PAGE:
· I’m enjoying watching MLB’s 20 Greatest Games on the MLB Network. Earlier this week, I watched a good portion of Game 6 of the 1986 National League Championship Series between the New York Mets and Houston Astros at the Astrodome. It was a tremendous game that the Mets eventually won 7-6 in 16 innings. But I found myself focused on trying to spot Canadian Terry Puhl on the Astros’ bench. The Melville, Sask., native and 1995 Canadian Baseball Hall of Fame inductee eventually emerged to pinch-hit for reliever Dave Smith in the bottom of the 10th inning. He grounded out to pitcher Roger McDowell. That was the only out Puhl made in that series. He had singled in his two previous pinch-hit at bats.
· It was 48 years ago today that the Montreal Expos traded Canadian Baseball Hall of Fame inductee Rusty Staub to the New York Mets for Ken Singleton, Tim Foli and Mike Jorgensen. Staub, who had been the Expos’ first superstar, went on to enjoy four decent seasons for the Mets, including registering 105 RBIs for them in 1975. But the Expos also fared well in this deal. Singleton had three strong seasons with the Expos. In 1973, he topped the National League with a .425 on-base percentage (OBP). Foli would be the Expos’ starting shortstop for six seasons, and though he was primarily known for his glove, he also became the first Expo to hit for the cycle when he accomplished the feat on April 21, 1976. Jorgensen also stayed with the Expos for parts of six seasons and posted career-highs in batting average (.310) and OBP (.444) in 1974.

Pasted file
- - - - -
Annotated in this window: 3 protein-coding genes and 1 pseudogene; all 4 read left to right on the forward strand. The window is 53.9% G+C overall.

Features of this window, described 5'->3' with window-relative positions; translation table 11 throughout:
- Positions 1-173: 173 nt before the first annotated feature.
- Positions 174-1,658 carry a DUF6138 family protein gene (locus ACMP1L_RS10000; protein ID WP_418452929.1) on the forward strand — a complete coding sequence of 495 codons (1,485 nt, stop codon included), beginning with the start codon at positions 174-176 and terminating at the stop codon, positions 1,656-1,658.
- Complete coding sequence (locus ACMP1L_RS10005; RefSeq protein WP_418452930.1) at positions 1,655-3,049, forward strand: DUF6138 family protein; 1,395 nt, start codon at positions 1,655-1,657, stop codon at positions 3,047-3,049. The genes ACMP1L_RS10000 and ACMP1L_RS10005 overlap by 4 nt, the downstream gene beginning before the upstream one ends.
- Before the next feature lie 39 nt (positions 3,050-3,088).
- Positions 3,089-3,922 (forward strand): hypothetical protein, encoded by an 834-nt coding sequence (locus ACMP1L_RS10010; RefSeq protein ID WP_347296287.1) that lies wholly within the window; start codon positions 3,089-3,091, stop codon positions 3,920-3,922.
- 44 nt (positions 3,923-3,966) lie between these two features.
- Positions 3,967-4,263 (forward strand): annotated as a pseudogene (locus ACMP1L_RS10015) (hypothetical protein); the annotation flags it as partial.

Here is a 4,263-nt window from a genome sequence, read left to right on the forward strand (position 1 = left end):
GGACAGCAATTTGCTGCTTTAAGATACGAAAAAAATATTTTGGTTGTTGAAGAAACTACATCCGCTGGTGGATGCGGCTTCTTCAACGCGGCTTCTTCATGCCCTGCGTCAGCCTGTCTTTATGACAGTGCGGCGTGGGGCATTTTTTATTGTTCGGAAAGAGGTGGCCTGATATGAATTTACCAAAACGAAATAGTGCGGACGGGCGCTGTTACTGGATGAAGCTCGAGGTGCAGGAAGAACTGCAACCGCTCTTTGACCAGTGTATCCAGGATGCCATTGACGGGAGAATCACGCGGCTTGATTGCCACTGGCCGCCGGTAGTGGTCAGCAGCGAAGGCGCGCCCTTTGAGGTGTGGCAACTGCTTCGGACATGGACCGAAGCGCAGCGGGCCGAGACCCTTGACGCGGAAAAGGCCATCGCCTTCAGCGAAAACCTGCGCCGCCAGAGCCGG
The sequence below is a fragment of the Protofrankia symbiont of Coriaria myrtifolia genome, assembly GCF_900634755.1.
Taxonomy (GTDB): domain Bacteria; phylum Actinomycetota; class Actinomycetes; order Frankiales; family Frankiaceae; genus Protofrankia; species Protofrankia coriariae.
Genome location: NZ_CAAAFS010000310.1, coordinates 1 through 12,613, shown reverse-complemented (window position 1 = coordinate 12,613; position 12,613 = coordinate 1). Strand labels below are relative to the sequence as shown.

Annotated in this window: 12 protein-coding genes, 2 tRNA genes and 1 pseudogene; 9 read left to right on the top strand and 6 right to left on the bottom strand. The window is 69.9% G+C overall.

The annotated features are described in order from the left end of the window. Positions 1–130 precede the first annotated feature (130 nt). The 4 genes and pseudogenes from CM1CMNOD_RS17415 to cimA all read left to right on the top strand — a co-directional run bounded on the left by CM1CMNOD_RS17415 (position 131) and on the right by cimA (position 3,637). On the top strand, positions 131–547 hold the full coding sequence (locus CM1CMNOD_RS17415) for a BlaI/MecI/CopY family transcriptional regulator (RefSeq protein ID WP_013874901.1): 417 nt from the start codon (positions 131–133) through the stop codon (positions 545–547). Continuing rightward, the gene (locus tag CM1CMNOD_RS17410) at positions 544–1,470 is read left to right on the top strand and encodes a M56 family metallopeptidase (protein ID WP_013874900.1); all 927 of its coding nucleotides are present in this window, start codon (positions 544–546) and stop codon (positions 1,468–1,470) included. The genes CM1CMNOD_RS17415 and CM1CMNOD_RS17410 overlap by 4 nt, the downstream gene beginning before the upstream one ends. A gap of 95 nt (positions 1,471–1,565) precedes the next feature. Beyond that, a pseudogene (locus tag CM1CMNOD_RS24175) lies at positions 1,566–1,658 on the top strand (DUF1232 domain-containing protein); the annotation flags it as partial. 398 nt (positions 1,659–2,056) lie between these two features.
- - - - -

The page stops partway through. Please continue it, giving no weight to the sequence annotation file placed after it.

· Here’s a great trivia question for you: What Canadian Baseball Hall of Fame inductee had the last hit for the Pittsburgh Pirates at Exposition Field in 1909 and the first hit in the team’s new stadium, Forbes Field, that same year? The answer is George “Mooney” Gibson (London, Ont.). This is one of many of Gibson’s accomplishments that are documented in the excellent new book, George “Mooney” Gibson – Canadian Catcher for the Deadball Era Pirates, by Richard C. Armstrong and Martin Healy Jr. You can read my review of the book here.